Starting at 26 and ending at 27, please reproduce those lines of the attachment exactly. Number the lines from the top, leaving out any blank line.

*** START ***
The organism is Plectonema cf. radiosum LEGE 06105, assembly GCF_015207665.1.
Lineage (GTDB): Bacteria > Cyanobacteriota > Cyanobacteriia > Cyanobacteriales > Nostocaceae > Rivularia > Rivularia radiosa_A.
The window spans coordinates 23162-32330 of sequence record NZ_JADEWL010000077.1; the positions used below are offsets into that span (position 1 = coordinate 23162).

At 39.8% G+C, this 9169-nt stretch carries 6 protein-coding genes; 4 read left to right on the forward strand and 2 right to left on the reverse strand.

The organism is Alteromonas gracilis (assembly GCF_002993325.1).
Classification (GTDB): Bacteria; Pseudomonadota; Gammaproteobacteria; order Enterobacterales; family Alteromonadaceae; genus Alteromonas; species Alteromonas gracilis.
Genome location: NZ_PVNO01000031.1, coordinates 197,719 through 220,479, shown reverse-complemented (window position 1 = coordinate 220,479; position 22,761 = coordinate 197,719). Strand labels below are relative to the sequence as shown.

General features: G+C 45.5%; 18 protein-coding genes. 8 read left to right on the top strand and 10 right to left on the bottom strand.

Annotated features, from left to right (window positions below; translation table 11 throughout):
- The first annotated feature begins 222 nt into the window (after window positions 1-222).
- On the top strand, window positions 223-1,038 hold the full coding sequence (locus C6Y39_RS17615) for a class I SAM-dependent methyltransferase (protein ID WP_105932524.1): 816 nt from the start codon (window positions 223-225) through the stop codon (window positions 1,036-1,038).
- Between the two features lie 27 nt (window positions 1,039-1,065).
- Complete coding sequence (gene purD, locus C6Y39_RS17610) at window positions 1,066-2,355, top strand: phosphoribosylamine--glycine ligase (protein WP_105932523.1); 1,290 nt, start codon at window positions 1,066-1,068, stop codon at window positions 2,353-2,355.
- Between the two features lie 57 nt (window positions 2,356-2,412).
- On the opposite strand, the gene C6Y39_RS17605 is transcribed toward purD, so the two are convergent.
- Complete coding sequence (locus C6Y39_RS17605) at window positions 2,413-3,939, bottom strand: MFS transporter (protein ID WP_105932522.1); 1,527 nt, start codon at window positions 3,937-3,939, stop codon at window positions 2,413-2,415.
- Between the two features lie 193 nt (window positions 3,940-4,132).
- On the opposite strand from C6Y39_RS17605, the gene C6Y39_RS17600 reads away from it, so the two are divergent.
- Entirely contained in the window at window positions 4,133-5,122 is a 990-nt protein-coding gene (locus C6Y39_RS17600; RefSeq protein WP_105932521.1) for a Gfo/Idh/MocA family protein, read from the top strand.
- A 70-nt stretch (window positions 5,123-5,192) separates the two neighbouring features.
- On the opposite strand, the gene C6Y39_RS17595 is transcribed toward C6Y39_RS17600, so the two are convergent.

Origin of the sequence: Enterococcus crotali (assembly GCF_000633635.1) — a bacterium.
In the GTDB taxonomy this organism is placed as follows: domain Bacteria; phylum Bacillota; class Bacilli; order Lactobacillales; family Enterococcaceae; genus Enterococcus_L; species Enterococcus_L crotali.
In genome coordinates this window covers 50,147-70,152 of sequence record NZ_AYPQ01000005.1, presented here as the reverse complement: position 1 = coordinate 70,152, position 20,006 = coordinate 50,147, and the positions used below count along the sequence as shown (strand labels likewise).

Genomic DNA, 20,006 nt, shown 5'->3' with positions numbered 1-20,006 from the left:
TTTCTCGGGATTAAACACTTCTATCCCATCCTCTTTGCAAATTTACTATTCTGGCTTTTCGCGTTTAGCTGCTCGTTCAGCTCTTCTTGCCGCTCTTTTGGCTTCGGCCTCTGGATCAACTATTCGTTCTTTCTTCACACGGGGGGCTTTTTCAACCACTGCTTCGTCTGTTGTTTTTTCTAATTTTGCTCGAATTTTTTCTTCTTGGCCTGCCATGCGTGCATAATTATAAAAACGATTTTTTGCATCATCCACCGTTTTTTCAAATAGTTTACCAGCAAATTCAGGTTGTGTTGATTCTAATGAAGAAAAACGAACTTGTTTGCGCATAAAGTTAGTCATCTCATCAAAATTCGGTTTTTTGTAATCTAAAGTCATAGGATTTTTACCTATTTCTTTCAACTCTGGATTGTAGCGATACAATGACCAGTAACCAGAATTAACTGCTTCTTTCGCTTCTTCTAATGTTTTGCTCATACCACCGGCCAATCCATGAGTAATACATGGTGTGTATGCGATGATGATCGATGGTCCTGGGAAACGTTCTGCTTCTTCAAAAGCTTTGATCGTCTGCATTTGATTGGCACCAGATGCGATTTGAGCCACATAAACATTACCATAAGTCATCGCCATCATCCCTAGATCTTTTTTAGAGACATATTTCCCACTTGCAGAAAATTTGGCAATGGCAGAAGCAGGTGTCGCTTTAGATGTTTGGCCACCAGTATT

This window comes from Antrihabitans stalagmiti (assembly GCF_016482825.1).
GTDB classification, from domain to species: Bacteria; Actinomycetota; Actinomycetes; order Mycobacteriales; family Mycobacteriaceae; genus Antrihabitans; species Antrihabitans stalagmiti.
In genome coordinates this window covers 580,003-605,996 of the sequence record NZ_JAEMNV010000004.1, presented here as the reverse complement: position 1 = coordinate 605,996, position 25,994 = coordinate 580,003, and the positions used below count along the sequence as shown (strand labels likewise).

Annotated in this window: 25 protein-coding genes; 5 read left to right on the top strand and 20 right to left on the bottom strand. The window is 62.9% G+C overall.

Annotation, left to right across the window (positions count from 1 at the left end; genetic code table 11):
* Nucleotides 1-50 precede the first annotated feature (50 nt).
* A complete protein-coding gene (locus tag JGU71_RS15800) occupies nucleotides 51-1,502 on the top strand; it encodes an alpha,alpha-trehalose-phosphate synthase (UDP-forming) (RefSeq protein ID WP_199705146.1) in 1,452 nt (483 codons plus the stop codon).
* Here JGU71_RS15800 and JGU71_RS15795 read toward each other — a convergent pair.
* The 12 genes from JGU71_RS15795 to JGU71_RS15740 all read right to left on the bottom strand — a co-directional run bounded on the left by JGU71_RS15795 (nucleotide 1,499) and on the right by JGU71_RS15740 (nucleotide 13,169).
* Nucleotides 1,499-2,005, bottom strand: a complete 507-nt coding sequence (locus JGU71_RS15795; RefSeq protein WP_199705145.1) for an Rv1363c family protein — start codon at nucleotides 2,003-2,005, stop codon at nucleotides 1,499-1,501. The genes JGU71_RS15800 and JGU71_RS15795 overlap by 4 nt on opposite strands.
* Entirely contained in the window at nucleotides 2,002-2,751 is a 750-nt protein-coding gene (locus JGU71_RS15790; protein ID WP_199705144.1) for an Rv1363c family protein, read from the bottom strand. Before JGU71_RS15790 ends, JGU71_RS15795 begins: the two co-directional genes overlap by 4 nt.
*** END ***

TTTCTCGGGATTAAACACTTCTATCCCATCCTCTTTGCAAATTTACTATTCTGGCTTTTCGCGTTTAGCTGCTCGTTCAGCTCTTCTTGCCGCTCTTTTGGCTTCGGCCTCTGGATCAACTATTCGTTCTTTCTTCACACGGGGGGCTTTTTCAACCACTGCTTCGTCTGTTGTTTTTTCTAATTTTGCTCGAATTTTTTCTTCTTGGCCTGCCATGCGTGCATAATTATAAAAACGATTTTTTGCATCATCCACCGTTTTTTCAAATAGTTTACCAGCAAATTCAGGTTGTGTTGATTCTAATGAAGAAAAACGAACTTGTTTGCGCATAAAGTTAGTCATCTCATCAAAATTCGGTTTTTTGTAATCTAAAGTCATAGGATTTTTACCTATTTCTTTCAACTCTGGATTGTAGCGATACAATGACCAGTAACCAGAATTAACTGCTTCTTTCGCTTCTTCTAATGTTTTGCTCATACCACCGGCCAATCCATGAGTAATACATGGTGTGTATGCGATGATGATCGATGGTCCTGGGAAACGTTCTGCTTCTTCAAAAGCTTTGATCGTCTGCATTTGATTGGCACCAGATGCGATTTGAGCCACATAAACATTACCATAAGTCATCGCCATCATCCCTAGATCTTTTTTAGAGACATATTTCCCACTTGCAGAAAATTTGGCAATGGCAGAAGCAGGTGTCGCTTTAGATGTTTGGCCACCAGTATT

This window comes from Antrihabitans stalagmiti (assembly GCF_016482825.1).